(Bloomberg) -- LG Chem Ltd. sees the fundamental framework of Joe Biden’s signature climate law remaining unchanged even if Donald Trump returns to the White House, the South Korean battery materials supplier’s chief executive officer said. 

“Fundamentally the spirit of the IRA and the framework of the IRA will not change because what he’s looking for is to use more local production in the US,” LG Chem’s Shin Hak Cheol said in an interview with Bloomberg Television, referring to Biden’s Inflation Reduction Act. “There may be some slight changes here and there, and that may be inevitable in the midst of an administrative change.”  

South Korean battery companies have been investing billions of dollars in the US to take advantage of the IRA, which provides incentives for boosting domestic manufacturing of electric vehicles and their power cells. LG Chem, which is spending $3 billion to build a cathode plant in Tennessee, isn’t investing in the US just to deal with a short-term supply issue or satisfy certain regulations, Shin said.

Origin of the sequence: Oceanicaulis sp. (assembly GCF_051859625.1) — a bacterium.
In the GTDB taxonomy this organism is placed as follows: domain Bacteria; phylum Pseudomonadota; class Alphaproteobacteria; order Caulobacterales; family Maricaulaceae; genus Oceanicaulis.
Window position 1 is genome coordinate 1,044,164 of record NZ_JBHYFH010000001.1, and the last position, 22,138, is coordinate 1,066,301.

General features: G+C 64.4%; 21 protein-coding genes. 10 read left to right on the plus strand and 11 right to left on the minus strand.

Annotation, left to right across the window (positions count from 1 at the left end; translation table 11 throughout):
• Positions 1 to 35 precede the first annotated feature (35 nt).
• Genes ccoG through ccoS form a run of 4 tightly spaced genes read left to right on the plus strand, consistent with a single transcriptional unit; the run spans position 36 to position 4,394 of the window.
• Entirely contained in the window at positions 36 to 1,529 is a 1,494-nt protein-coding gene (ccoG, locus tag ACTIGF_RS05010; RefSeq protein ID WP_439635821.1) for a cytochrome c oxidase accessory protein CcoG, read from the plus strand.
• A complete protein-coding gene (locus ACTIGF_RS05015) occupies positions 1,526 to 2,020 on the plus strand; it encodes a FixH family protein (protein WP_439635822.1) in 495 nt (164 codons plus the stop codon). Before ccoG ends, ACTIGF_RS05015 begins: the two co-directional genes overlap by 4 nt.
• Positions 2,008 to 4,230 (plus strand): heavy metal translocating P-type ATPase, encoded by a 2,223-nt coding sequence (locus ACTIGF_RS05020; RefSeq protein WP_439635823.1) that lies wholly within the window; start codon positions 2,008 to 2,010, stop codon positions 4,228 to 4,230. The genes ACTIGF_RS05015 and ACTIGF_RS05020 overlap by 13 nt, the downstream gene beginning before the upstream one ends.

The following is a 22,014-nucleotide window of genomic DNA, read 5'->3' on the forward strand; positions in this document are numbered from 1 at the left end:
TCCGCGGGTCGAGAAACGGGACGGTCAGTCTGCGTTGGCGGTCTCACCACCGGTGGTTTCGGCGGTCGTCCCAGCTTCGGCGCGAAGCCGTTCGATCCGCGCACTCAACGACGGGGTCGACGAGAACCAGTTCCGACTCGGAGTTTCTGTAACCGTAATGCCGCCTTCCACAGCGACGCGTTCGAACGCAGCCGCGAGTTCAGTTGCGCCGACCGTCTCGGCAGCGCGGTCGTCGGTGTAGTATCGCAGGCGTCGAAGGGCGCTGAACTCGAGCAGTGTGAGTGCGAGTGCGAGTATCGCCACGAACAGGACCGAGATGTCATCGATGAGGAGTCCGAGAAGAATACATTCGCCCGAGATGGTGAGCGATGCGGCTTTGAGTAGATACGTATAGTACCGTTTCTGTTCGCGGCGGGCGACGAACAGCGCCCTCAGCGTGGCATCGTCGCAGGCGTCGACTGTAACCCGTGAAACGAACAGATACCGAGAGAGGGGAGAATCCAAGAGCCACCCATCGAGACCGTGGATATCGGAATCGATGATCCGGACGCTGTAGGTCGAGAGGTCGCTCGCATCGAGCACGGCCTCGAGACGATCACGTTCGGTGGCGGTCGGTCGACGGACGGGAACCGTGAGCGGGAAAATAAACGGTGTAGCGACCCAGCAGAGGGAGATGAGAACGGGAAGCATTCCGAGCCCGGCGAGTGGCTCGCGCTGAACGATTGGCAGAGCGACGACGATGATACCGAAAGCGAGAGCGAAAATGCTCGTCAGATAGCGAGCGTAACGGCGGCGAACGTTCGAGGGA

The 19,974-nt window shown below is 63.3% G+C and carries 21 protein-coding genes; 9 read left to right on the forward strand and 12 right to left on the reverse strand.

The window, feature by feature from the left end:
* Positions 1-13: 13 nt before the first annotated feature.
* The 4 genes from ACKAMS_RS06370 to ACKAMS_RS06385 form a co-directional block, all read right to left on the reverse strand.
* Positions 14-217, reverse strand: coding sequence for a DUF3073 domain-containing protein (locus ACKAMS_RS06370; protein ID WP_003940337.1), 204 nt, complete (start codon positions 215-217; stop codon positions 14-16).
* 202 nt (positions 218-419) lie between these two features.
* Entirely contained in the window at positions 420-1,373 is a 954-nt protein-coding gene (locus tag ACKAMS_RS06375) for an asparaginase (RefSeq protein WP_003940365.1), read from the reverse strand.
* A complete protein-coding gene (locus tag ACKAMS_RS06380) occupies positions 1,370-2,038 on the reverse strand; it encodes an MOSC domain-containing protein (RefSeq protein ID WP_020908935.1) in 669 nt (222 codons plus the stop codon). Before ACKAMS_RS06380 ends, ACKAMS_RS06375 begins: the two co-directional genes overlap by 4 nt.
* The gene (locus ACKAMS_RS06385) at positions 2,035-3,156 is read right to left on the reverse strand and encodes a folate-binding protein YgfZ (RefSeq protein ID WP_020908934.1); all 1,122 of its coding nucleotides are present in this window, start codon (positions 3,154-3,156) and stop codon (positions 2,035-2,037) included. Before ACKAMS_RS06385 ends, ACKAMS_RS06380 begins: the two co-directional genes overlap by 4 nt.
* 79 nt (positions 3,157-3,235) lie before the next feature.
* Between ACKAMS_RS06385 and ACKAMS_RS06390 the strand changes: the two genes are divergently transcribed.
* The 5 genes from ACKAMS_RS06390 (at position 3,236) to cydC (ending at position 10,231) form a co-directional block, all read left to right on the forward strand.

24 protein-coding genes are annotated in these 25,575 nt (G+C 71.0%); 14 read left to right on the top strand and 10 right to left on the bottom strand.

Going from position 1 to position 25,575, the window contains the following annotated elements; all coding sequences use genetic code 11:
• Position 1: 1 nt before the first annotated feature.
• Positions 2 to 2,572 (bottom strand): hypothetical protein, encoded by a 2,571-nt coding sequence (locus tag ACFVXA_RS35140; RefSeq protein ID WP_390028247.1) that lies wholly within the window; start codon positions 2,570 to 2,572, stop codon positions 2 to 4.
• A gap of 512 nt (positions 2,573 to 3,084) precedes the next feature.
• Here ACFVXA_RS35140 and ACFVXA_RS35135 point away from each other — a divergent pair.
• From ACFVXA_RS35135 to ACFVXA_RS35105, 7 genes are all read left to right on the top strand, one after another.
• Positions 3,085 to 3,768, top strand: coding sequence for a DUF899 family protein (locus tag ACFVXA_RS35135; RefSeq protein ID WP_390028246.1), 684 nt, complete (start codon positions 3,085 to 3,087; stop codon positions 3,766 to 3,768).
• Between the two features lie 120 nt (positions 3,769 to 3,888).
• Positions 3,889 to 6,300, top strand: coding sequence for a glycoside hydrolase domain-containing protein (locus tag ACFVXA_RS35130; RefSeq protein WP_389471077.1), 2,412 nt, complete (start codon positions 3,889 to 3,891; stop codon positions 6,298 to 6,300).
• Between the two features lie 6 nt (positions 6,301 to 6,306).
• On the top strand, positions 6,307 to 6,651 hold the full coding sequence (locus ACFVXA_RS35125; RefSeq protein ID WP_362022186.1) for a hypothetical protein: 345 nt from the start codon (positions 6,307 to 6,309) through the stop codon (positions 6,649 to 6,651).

With global demand for EVs weakening, the entire industry is facing “huge volatility in pricing as well as availability” of raw materials Shin said in the interview Tuesday from Dalian, China, where he is the World Economic Forum’s Annual Meeting of the New Champions. LG Chem, the parent company of LG Energy Solution Ltd. — which supplies batteries to General Motors Co., Volkswagen AG and Tesla Inc. — is negotiating with several companies to secure a stable supply of raw materials, he added.

“As far as LG Chem is concerned, we’re okay in the short term — two, three years, we have enough and stable supply,” Shin said. “However, we are concerned about the supply plan maybe five or 10 years down the road.” 

He said the company doesn’t have any plans to sell down its 82% stake in LG Energy. 

--With assistance from Heejin Kim and Adrian Wong.

©2024 Bloomberg L.P.